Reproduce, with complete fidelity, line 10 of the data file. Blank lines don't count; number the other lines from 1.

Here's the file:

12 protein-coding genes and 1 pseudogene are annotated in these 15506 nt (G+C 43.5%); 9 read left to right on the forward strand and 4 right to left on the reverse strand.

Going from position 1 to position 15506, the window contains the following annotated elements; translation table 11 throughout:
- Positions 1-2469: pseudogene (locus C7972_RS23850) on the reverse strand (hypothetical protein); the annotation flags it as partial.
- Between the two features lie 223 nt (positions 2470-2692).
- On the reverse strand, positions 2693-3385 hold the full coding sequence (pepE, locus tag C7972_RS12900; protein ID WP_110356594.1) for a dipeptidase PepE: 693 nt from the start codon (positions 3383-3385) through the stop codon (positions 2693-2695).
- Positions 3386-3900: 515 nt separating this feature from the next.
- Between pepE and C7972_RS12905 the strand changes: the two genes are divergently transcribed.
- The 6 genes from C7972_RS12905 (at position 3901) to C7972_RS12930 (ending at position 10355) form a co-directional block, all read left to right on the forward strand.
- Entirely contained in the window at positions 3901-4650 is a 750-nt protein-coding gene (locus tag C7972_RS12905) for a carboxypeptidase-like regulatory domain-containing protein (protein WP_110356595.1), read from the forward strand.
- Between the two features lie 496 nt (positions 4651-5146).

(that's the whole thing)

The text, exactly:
- Between the two features lie 496 nt (positions 4651-5146).